View of the Yorkshire Moors from my plane window.
I wish I could describe the sense of peace travelling solo provides me with nowadays; notebook in hand, maybe a gin & tonic/glass of red wine if I’m feeling fancy. It’s not glamorous by any means as I'm never flying business or first class - my flight back to the UK from Amsterdam on Monday involved a vomiting child and minimal leg room. I was graced with a window seat though which made up for the lingering smell of stale sick and disinfectant. Despite the negatives, there’s something comforting about being alone with just your thoughts for company, flying across the planet at ridiculous speeds. Air travel is a wonderful feat in itself.
I’ve narrowed down my love of flying to one central point - it’s the anonymity it grants me. I am wearing a camel coloured coat and toting around quite the hazard in the form of a wheeled suitcase, but you, you have no idea who I am. It’s freeing. Airports grant us the opportunity to be surrounded by a large section of the general public going here, there and everywhere. Much like train stations, with the added glamour of clear plastic travel bags and temperamental passport e-checks. The departure and arrival screens show flights to Abuja, Moscow, Manila and Chicago to name but a few far-flung destinations. I’m queueing up at airport security next to a woman who asks if I’m going to Africa, because she is and isn’t it wonderful to finally be going home? Don't get me wrong, I don't want to make my airport experience seem awfully quaint - I ended up running across Schiphol to find out the flight hadn't started to board yet, and the rushed goodbye at the train station 34 minutes earlier (so precise) wasn’t entirely necessary. Goodbyes are never good for me however so maybe it was for the best.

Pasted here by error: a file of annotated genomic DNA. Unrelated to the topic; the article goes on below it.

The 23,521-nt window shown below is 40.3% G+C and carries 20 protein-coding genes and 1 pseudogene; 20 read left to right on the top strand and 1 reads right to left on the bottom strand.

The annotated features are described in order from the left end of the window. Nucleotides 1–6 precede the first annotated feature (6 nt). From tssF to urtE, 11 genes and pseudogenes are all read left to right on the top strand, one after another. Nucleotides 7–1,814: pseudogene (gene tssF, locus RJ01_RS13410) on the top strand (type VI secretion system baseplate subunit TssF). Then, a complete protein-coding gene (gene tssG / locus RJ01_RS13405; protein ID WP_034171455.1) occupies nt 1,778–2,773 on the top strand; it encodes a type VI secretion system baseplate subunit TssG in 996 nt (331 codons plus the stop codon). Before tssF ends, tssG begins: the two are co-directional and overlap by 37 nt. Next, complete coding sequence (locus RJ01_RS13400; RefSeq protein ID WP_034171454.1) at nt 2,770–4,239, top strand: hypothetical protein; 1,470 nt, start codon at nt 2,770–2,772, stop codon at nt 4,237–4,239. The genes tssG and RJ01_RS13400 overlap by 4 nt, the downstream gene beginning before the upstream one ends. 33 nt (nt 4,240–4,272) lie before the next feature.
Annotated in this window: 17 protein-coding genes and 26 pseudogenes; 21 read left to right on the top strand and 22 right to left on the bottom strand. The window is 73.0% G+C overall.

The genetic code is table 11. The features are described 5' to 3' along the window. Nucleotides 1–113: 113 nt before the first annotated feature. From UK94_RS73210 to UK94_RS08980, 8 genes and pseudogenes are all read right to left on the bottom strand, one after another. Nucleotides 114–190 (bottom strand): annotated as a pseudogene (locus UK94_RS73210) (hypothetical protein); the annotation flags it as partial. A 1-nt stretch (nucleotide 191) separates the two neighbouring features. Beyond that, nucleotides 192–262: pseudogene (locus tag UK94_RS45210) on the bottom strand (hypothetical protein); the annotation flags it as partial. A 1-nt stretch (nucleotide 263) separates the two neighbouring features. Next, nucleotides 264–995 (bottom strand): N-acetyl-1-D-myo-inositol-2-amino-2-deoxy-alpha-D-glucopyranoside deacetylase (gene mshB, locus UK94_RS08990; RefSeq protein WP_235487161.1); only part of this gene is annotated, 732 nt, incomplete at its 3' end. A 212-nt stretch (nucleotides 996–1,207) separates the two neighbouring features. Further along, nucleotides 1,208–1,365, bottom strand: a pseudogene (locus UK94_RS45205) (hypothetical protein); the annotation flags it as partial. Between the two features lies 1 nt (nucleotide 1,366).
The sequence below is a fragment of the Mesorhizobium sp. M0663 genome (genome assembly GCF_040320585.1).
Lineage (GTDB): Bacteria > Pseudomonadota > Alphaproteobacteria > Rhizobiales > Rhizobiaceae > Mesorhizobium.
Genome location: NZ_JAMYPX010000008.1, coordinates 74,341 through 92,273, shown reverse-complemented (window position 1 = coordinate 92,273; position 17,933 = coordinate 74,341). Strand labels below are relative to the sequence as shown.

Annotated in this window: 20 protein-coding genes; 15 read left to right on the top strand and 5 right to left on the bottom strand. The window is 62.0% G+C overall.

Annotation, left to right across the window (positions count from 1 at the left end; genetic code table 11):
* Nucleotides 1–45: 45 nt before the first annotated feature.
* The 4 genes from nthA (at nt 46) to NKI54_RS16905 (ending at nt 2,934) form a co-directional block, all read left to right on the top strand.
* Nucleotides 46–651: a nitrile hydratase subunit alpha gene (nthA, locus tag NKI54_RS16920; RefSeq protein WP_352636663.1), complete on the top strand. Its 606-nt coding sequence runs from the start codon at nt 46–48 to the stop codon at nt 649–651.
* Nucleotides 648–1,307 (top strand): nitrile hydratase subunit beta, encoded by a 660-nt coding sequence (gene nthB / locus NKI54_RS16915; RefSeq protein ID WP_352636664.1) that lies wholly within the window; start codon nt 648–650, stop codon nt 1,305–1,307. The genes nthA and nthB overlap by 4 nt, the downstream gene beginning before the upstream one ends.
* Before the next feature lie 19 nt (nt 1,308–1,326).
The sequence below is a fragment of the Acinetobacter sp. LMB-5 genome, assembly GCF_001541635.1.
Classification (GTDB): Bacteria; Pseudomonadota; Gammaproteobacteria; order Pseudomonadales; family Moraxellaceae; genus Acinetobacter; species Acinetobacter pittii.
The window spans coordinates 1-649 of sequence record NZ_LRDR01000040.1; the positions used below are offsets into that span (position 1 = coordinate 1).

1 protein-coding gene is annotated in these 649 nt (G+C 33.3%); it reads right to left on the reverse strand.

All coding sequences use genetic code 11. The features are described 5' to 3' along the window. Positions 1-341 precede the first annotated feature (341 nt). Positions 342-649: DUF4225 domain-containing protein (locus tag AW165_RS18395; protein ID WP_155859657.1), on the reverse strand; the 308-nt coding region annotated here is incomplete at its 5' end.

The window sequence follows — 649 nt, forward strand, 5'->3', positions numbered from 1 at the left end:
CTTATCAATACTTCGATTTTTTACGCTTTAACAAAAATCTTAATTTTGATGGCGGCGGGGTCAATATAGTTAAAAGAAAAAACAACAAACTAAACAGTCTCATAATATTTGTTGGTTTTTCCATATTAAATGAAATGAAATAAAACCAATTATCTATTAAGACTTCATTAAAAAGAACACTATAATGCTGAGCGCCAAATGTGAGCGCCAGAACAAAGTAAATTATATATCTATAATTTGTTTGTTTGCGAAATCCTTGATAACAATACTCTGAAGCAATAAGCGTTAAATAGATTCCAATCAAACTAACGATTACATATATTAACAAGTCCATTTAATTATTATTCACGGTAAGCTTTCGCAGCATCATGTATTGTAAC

Maybe this is an ode to new places, as well as the actual notion of travelling. I have seen the Yorkshire Moors look almost post-apocalyptic, the Sahara Desert and its apparent ‘nothingness’ and the somewhat calming vastness of the Atlantic Ocean at night. Views and perspectives I would never get to appreciate on the ground are suddenly right in front of me. It doesn't matter that I'll probably be able to qualify for frequent flier air-miles soon - I still look out of the window with the wonder and amazement of a 7 year old child. For me, the art of travel is pretty addictive. And I quite like it that way.